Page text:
A systematically biased belief that children with particular social identities are more grown up usually ends up hurting them. The myth that girls are inherently more mature than boys (rather than socialised to be so) means that girls shoulder greater responsibility while boys get away with more wrongdoing. This effect is compounded by racism. Black girls aren’t given as much leeway, nurturing and protection as other children. They are less likely to be taken seriously when reporting sexual harassment and abuse, and more likely to face harsh penalties when they misbehave. In the UK, Black Caribbean girls are more than twice as likely to be excluded from school as white girls, and the numbers are growing faster than for boys.

Met officers don’t force 35,000 people a year to take their clothes off to keep London safe. Rather, it’s a tactic to obliterate a person’s dignity. The philosopher Koshka Duff was arrested by Met officers in 2013 after handing a legal advice card to a Black fifteen-year-old who was being stopped and searched. The transcript of the CCTV from the police station documents the arresting officers being ordered by a senior colleague to strip-search Duff ‘by any means necessary’ in order to show her that ‘resistance is futile’. ‘Treat her like a terrorist,’ Sergeant Kurtis Howard said. ‘I don’t care.’ Duff recently described the ordeal:

Imagine you are surrounded by an armed gang. They tie your hands and legs together, pin you to the ground, and cut off your clothes with scissors. While grabbing you all over, ripping out your earrings and hitting your head off the concrete floor, they crack jokes about the benefits of strapless bras. They call you childish for objecting.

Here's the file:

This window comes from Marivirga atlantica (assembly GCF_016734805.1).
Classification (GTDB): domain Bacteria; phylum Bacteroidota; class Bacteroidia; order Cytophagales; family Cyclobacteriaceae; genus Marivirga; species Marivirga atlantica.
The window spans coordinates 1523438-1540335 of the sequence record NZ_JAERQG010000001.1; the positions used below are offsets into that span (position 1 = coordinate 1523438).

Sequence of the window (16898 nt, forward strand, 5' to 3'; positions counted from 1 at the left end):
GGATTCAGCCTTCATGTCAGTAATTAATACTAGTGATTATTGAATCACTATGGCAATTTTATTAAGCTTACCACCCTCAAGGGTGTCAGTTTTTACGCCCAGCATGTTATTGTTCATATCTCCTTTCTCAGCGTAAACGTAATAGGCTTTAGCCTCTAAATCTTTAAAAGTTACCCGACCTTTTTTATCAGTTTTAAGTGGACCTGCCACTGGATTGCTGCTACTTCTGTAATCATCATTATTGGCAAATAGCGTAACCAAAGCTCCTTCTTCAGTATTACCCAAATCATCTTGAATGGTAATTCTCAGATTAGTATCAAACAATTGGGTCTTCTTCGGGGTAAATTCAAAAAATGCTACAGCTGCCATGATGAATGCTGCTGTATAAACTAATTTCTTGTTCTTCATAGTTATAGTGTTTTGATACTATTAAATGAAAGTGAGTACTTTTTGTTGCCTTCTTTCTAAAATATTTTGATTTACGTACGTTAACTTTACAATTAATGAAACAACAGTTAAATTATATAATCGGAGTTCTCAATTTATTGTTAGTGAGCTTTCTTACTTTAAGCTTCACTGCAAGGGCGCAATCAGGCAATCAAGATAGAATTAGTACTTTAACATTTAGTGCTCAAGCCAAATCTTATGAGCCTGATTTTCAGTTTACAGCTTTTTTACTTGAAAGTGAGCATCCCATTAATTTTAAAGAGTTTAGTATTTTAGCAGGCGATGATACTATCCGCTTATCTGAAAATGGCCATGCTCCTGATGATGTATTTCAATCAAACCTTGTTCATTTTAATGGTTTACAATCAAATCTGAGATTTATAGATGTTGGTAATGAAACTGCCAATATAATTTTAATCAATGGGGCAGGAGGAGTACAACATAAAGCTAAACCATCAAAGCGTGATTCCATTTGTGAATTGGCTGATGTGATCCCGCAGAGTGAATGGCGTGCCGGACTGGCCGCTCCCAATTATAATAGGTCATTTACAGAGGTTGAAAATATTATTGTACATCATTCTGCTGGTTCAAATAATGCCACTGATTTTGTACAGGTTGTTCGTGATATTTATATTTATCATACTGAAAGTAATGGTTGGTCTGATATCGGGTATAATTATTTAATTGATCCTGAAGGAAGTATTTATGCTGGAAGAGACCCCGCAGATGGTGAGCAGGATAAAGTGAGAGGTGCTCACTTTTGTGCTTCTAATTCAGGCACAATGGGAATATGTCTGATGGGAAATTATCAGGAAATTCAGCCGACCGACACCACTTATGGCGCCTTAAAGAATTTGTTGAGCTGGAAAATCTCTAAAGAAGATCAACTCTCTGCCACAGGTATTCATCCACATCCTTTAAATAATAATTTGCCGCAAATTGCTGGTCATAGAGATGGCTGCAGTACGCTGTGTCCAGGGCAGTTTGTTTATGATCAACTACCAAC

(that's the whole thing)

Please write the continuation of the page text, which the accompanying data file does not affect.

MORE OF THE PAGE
In Abolishing the Police, edited by Duff, the philosopher Daniel Loick notes that police officers in the US are two to four times as likely as civilians to commit acts of domestic violence:

members of the police force are often recruited from masculinist milieus in which harshness, violence and domineering behaviour are commonplace and valorised as ‘manly’. These tendencies are further cultivated during service and cannot be restrained to it.

A year ago, Wayne Couzens used his police ID to abduct Sarah Everard. He is now serving a life sentence for her rape and murder. Last week he was charged with four independent counts of indecent exposure in the weeks before he kidnapped her. Last month, the Independent Office for Police Conduct published a ‘learning report’ following Operation Hotton, a ‘series of nine linked independent investigations concerning serving police officers from the Metropolitan Police Service’. They ‘found evidence of discrimination, misogyny, harassment and bullying … these incidents are not isolated or simply the behaviour of a few “bad apples”.’

It is harder than ever to deny that the police are an unfixable menace. Yet their violence is smoothed along by our complicity, by the everyday policing that has so many of us roped into surveilling and reporting one another for minor infractions. There is no excuse for it. Teachers know what nakedness means to a fifteen-year-old and they know how the state treats Black children. Resistance is sometimes as simple as not calling the police.